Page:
Purple Cow has really gotten me thinking about compromise in product development.

As Seth Godin writes, “Compromise is about sanding down the rough edges to gain buy-in from other constituencies. Vanilla is a compromise ice cream flavor…But vanilla is boring. You can’t build a fast-growing company around vanilla.”

Well, the problem is that you can’t anymore!

Compromise generally worked when the focus was on mass markets. It was how you could be “appealing enough” to large numbers of people.

At the annual SIIA Content Division meeting earlier this year Neil Budde, General Manager of Yahoo! news, talked about how information has always been distributed in bundles. Creating that bundle involved compromise. It had to cater to the largest part of the audience consuming it in order to keep circulation up and keep advertisers interested. Compromise was profitable – until there was a more accessible and customizable alternative to the bundle.

When online news came along, people started to consume only the portion of the offering that appealed to them. They suddenly had many options to fulfill a broader spectrum of their interests and these options weren’t all created by traditional journalists!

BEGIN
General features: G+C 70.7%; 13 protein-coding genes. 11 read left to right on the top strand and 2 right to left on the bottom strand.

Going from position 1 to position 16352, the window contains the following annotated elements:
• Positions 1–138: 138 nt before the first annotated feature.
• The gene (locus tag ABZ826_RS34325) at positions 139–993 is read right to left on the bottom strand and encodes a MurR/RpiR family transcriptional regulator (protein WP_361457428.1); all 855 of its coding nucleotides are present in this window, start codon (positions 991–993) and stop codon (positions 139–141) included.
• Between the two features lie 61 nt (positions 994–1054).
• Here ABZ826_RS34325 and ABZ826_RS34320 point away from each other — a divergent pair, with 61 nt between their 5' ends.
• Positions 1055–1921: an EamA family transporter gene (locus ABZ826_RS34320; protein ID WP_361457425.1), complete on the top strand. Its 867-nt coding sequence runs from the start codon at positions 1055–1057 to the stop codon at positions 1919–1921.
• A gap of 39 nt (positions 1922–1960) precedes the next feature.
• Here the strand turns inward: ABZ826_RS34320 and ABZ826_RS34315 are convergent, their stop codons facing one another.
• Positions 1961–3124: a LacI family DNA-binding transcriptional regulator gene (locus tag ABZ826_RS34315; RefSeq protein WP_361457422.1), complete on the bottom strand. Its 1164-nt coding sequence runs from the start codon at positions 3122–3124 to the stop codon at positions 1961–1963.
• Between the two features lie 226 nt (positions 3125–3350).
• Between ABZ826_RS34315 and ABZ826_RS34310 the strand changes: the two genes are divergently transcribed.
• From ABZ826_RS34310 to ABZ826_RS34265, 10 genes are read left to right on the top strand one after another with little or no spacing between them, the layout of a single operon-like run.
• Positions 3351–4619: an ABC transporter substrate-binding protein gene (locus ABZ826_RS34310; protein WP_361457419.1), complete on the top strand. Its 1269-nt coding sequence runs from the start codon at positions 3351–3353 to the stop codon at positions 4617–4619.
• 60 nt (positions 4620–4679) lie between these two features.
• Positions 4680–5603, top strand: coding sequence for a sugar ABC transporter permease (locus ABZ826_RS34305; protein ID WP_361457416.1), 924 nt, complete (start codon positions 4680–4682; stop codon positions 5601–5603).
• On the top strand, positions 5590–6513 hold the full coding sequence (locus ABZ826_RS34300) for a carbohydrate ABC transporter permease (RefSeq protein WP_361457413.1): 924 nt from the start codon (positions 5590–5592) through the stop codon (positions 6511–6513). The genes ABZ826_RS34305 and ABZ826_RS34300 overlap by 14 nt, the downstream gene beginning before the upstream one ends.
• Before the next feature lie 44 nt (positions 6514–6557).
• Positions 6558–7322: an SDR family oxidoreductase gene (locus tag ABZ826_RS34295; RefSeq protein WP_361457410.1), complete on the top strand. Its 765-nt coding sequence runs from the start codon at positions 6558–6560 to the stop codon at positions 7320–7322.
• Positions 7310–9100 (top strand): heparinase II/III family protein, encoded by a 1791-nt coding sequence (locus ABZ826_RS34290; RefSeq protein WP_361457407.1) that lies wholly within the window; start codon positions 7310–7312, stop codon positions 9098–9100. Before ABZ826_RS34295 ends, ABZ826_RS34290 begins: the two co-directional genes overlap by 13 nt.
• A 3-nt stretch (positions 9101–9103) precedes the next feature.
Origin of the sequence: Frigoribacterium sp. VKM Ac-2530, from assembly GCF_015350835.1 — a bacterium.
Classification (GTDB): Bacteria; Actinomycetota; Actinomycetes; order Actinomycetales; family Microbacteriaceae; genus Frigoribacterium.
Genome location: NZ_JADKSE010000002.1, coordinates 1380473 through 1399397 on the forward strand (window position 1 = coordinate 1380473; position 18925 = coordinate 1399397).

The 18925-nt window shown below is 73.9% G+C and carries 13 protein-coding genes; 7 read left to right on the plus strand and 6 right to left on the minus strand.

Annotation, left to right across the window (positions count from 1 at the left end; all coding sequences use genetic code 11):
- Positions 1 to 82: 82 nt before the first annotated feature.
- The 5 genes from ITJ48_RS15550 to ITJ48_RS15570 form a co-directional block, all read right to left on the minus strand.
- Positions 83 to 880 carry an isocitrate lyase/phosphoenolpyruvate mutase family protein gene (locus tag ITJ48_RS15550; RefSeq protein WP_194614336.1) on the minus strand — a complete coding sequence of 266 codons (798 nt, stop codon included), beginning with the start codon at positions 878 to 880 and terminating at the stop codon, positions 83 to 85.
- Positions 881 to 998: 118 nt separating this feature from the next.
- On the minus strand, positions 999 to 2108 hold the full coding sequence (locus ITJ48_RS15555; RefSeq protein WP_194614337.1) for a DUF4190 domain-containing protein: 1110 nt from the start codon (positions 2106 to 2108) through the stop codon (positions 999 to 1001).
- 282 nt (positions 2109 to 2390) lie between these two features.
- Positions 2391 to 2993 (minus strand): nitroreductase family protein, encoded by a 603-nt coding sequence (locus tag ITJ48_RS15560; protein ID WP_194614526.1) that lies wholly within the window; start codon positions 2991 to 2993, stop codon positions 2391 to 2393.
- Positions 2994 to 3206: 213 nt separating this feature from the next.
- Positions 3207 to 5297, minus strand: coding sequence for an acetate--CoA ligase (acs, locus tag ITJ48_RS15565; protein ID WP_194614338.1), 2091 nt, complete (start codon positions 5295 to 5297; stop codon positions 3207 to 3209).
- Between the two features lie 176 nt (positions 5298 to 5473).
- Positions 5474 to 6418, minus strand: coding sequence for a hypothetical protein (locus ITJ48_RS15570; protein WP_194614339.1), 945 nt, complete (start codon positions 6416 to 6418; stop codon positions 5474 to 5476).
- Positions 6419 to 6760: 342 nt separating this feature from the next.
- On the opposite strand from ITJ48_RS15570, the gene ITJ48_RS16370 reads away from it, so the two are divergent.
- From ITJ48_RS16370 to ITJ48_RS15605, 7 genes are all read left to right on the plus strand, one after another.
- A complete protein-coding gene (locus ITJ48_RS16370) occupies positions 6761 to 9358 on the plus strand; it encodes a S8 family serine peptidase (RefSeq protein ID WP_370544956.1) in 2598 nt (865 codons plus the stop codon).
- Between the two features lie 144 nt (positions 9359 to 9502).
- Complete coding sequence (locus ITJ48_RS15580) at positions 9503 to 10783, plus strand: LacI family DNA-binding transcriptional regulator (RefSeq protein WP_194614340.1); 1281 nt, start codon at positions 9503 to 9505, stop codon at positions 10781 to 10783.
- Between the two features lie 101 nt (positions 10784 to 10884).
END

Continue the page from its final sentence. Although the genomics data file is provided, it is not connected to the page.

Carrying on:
Suddenly consumers could act as their own filter, not relying on professionals to determine their choices. Consumers started selecting information for themselves and sharing those choices with others (go look at: del.icio.us, flickr, and squidoo).

With all of these exciting options, how can we expect people to continue to buy the static bundle for the masses? People are moving past that now.

It’s no longer about compromise, it’s about being remarkable!

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